This is the final edition of the Morning Must Reads. On Monday, I start at FOX News where I will be politics editor for the digital side and provide on-air analysis. It’s an exciting opportunity. I have come to really admire the FOX family in my years of making appearances on the network. They love the news business almost as much as they love America.
But it is with real sadness that I leave The Examiner. You have no idea the care and effort that goes into the production of the newspaper and all the content for washingtonexaminer.com. The members of this small, doughty band – from the reporters, to the design crew, to the Web team, to the pressmen, to the hawkers on the Metro – are fighting ferociously for the best interests of their neighbors and their nation. I am proud to have worked with them.
A word also for my sounding boards: Congressional Correspondent Susan Ferrechio, White House Correspondent Julie Mason, Lobbying Editor Timothy P. Carney, Chief Political Correspondent Byron York and Senior Political Analyst Michel Barone. The insights I’ve offered in this space often derive from conversations I’ve had with you or even just reading your copy. What a blessing to have had the chance to work with colleagues so generous and wise.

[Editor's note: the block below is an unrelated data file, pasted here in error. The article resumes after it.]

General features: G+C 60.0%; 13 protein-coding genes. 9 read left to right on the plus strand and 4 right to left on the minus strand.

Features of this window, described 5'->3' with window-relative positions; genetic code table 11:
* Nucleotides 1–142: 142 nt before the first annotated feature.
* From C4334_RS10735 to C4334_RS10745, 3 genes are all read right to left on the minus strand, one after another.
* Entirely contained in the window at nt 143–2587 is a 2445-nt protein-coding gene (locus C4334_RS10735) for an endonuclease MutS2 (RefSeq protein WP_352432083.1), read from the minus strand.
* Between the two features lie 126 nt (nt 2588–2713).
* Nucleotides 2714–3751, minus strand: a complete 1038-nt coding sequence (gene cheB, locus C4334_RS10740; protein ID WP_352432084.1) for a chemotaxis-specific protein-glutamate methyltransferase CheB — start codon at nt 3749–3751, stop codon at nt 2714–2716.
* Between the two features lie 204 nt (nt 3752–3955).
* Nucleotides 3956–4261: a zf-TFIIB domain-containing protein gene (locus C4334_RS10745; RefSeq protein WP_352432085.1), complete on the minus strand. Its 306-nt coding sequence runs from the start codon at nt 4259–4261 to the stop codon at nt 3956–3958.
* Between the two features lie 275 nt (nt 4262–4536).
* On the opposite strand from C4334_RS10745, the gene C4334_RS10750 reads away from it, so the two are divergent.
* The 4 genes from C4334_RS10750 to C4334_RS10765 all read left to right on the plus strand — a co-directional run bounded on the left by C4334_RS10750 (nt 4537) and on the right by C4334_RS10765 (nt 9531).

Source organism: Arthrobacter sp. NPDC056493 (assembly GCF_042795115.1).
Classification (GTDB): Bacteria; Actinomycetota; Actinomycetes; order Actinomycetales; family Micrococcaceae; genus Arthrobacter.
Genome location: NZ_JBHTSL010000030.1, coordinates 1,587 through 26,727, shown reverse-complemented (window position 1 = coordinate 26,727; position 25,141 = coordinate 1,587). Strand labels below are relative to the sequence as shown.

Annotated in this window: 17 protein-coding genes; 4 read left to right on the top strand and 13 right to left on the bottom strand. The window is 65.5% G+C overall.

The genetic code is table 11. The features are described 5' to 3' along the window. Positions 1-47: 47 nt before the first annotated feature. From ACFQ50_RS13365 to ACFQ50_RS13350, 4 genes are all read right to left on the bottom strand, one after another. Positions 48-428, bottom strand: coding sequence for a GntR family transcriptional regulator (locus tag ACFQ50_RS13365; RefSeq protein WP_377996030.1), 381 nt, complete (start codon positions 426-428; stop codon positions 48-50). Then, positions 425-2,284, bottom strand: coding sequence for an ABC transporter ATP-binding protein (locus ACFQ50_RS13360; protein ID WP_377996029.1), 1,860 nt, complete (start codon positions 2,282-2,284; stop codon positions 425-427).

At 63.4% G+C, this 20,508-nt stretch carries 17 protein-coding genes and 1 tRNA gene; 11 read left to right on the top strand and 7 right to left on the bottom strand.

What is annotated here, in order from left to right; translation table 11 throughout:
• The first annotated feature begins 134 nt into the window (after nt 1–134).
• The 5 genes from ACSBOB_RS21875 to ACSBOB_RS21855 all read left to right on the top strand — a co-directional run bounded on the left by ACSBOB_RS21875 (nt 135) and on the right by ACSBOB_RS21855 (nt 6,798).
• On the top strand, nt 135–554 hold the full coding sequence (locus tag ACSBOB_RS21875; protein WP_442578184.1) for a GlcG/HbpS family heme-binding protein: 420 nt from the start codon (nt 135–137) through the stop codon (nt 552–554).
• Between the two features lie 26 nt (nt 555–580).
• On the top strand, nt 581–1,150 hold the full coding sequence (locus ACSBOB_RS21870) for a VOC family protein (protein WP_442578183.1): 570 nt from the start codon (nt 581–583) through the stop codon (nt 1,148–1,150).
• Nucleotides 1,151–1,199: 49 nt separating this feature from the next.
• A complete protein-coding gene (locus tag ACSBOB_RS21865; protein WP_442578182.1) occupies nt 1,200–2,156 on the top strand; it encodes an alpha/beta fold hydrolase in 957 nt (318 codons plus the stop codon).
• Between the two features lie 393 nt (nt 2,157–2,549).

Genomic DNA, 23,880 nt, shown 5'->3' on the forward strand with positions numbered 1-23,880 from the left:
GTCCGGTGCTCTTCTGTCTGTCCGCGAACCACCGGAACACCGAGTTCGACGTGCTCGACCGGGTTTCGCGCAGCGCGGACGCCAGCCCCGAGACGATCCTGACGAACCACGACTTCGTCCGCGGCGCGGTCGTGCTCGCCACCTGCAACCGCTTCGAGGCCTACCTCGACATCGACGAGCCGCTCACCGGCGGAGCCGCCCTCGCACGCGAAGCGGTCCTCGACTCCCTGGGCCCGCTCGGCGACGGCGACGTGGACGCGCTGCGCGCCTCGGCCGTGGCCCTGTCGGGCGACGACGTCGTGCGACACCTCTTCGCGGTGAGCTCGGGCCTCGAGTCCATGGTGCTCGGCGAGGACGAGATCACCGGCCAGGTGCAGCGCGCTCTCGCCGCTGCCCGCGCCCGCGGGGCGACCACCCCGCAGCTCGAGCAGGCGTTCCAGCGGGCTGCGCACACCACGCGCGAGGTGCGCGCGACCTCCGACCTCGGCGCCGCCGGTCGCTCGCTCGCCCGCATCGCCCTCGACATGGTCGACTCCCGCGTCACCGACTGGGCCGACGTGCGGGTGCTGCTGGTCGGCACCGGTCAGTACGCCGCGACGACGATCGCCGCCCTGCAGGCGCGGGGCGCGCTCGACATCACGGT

The great blessing for all at The Examiner is the leadership of Editor Stephen G. Smith and Managing Editor Michael Hedges. At a news outlet based on a novel concept – free circulation in print, a tabloid sensibility and aggressive online emphasis – one might expect to find digital cowboys in charge. But Stephen and Michael are as steady, selfless and sound as they come. They are tough, decent, honorable men the likes of whom will be necessary whatever form journalism takes in the years to come.
The Examiner’s remarkable success in the nearly three years I have been here is attributable to their leadership and the vision of the paper’s corporate parents. At a time when most in the media world are pulling in their sails and looking for ways to ride out an endless storm, the good people of Clarity Media Group and AEG have expanded aggressively and found ways to make their own weather. Their achievements will never make the pages of the journalism snob sheets, but it should.
And one final thanks to all the writers whose work I have plundered for insights over the course of 372 editions of Morning Must Reads. I’ve flayed some of you for being lazy or biased, but I’ve mostly been impressed by how hard the people in this business work and at just how much effort goes into the daily miracle of news.